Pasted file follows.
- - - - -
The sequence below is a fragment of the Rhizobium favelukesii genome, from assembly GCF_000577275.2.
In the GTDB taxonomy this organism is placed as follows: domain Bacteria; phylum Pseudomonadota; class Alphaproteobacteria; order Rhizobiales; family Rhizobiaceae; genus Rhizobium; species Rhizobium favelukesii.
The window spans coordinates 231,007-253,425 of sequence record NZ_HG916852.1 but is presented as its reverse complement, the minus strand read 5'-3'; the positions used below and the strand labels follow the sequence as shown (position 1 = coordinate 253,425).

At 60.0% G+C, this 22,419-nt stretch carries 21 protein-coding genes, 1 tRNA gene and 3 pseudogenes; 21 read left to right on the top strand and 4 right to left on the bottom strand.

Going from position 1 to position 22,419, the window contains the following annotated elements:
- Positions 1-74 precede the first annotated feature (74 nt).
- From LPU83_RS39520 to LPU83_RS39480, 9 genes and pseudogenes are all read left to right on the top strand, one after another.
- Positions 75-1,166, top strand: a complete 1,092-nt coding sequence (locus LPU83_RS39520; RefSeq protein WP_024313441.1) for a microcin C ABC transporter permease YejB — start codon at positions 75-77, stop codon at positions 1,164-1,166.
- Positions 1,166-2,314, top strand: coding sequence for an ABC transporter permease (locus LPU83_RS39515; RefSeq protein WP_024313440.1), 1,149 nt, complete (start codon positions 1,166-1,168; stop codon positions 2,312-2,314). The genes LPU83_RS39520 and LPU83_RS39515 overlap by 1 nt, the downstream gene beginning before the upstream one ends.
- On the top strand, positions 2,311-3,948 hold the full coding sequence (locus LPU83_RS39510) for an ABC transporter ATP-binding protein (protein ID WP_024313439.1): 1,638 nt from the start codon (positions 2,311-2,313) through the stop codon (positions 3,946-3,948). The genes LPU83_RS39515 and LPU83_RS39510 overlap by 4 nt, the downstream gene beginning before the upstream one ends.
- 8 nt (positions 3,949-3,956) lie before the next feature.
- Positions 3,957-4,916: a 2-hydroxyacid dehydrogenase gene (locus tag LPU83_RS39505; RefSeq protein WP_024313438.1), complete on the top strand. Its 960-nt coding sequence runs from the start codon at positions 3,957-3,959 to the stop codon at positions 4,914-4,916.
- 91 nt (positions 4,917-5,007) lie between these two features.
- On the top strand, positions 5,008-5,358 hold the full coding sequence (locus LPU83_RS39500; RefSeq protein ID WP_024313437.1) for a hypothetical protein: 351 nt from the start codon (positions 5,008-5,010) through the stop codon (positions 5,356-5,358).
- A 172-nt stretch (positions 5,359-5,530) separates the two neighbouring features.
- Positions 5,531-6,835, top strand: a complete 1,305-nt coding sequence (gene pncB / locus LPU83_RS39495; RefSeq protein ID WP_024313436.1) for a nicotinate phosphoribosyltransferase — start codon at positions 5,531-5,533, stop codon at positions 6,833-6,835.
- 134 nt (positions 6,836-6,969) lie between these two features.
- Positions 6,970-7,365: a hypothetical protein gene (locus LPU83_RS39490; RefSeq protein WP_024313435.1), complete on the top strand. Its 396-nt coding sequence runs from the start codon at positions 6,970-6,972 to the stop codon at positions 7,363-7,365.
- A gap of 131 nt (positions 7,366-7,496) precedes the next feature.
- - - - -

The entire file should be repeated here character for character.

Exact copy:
The sequence below is a fragment of the Rhizobium favelukesii genome, from assembly GCF_000577275.2.
In the GTDB taxonomy this organism is placed as follows: domain Bacteria; phylum Pseudomonadota; class Alphaproteobacteria; order Rhizobiales; family Rhizobiaceae; genus Rhizobium; species Rhizobium favelukesii.
The window spans coordinates 231,007-253,425 of sequence record NZ_HG916852.1 but is presented as its reverse complement, the minus strand read 5'-3'; the positions used below and the strand labels follow the sequence as shown (position 1 = coordinate 253,425).

At 60.0% G+C, this 22,419-nt stretch carries 21 protein-coding genes, 1 tRNA gene and 3 pseudogenes; 21 read left to right on the top strand and 4 right to left on the bottom strand.

Going from position 1 to position 22,419, the window contains the following annotated elements:
- Positions 1-74 precede the first annotated feature (74 nt).
- From LPU83_RS39520 to LPU83_RS39480, 9 genes and pseudogenes are all read left to right on the top strand, one after another.
- Positions 75-1,166, top strand: a complete 1,092-nt coding sequence (locus LPU83_RS39520; RefSeq protein WP_024313441.1) for a microcin C ABC transporter permease YejB — start codon at positions 75-77, stop codon at positions 1,164-1,166.
- Positions 1,166-2,314, top strand: coding sequence for an ABC transporter permease (locus LPU83_RS39515; RefSeq protein WP_024313440.1), 1,149 nt, complete (start codon positions 1,166-1,168; stop codon positions 2,312-2,314). The genes LPU83_RS39520 and LPU83_RS39515 overlap by 1 nt, the downstream gene beginning before the upstream one ends.
- On the top strand, positions 2,311-3,948 hold the full coding sequence (locus LPU83_RS39510) for an ABC transporter ATP-binding protein (protein ID WP_024313439.1): 1,638 nt from the start codon (positions 2,311-2,313) through the stop codon (positions 3,946-3,948). The genes LPU83_RS39515 and LPU83_RS39510 overlap by 4 nt, the downstream gene beginning before the upstream one ends.
- 8 nt (positions 3,949-3,956) lie before the next feature.
- Positions 3,957-4,916: a 2-hydroxyacid dehydrogenase gene (locus tag LPU83_RS39505; RefSeq protein WP_024313438.1), complete on the top strand. Its 960-nt coding sequence runs from the start codon at positions 3,957-3,959 to the stop codon at positions 4,914-4,916.
- 91 nt (positions 4,917-5,007) lie between these two features.
- On the top strand, positions 5,008-5,358 hold the full coding sequence (locus LPU83_RS39500; RefSeq protein ID WP_024313437.1) for a hypothetical protein: 351 nt from the start codon (positions 5,008-5,010) through the stop codon (positions 5,356-5,358).
- A 172-nt stretch (positions 5,359-5,530) separates the two neighbouring features.
- Positions 5,531-6,835, top strand: a complete 1,305-nt coding sequence (gene pncB / locus LPU83_RS39495; RefSeq protein ID WP_024313436.1) for a nicotinate phosphoribosyltransferase — start codon at positions 5,531-5,533, stop codon at positions 6,833-6,835.
- 134 nt (positions 6,836-6,969) lie between these two features.
- Positions 6,970-7,365: a hypothetical protein gene (locus LPU83_RS39490; RefSeq protein WP_024313435.1), complete on the top strand. Its 396-nt coding sequence runs from the start codon at positions 6,970-6,972 to the stop codon at positions 7,363-7,365.
- A gap of 131 nt (positions 7,366-7,496) precedes the next feature.